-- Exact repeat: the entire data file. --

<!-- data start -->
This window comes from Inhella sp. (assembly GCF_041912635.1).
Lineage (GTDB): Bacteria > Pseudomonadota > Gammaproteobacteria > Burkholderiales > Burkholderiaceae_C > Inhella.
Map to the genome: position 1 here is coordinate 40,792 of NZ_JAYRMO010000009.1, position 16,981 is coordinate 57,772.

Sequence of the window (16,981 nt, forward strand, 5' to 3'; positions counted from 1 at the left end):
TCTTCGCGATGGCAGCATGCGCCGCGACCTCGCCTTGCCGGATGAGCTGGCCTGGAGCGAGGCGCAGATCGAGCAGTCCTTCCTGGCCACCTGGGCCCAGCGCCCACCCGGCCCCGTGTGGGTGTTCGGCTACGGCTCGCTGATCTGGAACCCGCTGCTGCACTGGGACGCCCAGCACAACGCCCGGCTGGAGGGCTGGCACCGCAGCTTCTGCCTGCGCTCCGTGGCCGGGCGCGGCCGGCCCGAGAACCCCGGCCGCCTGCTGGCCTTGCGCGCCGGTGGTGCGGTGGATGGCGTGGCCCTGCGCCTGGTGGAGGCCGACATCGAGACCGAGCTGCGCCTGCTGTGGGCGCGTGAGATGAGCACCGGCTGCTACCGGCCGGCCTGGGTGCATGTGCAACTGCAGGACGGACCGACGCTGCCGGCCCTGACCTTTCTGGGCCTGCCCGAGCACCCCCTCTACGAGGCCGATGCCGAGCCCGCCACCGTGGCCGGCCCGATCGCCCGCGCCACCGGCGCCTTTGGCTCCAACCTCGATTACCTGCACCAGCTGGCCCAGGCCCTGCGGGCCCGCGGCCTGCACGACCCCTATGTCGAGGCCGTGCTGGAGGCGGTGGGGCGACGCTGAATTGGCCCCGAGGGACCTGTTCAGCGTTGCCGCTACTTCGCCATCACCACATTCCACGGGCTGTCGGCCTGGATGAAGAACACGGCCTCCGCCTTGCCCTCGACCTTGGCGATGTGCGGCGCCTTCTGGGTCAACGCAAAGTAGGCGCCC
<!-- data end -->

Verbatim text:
This window comes from Inhella sp. (assembly GCF_041912635.1).
Lineage (GTDB): Bacteria > Pseudomonadota > Gammaproteobacteria > Burkholderiales > Burkholderiaceae_C > Inhella.
Map to the genome: position 1 here is coordinate 40,792 of NZ_JAYRMO010000009.1, position 16,981 is coordinate 57,772.

Sequence of the window (16,981 nt, forward strand, 5' to 3'; positions counted from 1 at the left end):
TCTTCGCGATGGCAGCATGCGCCGCGACCTCGCCTTGCCGGATGAGCTGGCCTGGAGCGAGGCGCAGATCGAGCAGTCCTTCCTGGCCACCTGGGCCCAGCGCCCACCCGGCCCCGTGTGGGTGTTCGGCTACGGCTCGCTGATCTGGAACCCGCTGCTGCACTGGGACGCCCAGCACAACGCCCGGCTGGAGGGCTGGCACCGCAGCTTCTGCCTGCGCTCCGTGGCCGGGCGCGGCCGGCCCGAGAACCCCGGCCGCCTGCTGGCCTTGCGCGCCGGTGGTGCGGTGGATGGCGTGGCCCTGCGCCTGGTGGAGGCCGACATCGAGACCGAGCTGCGCCTGCTGTGGGCGCGTGAGATGAGCACCGGCTGCTACCGGCCGGCCTGGGTGCATGTGCAACTGCAGGACGGACCGACGCTGCCGGCCCTGACCTTTCTGGGCCTGCCCGAGCACCCCCTCTACGAGGCCGATGCCGAGCCCGCCACCGTGGCCGGCCCGATCGCCCGCGCCACCGGCGCCTTTGGCTCCAACCTCGATTACCTGCACCAGCTGGCCCAGGCCCTGCGGGCCCGCGGCCTGCACGACCCCTATGTCGAGGCCGTGCTGGAGGCGGTGGGGCGACGCTGAATTGGCCCCGAGGGACCTGTTCAGCGTTGCCGCTACTTCGCCATCACCACATTCCACGGGCTGTCGGCCTGGATGAAGAACACGGCCTCCGCCTTGCCCTCGACCTTGGCGATGTGCGGCGCCTTCTGGGTCAACGCAAAGTAGGCGCCC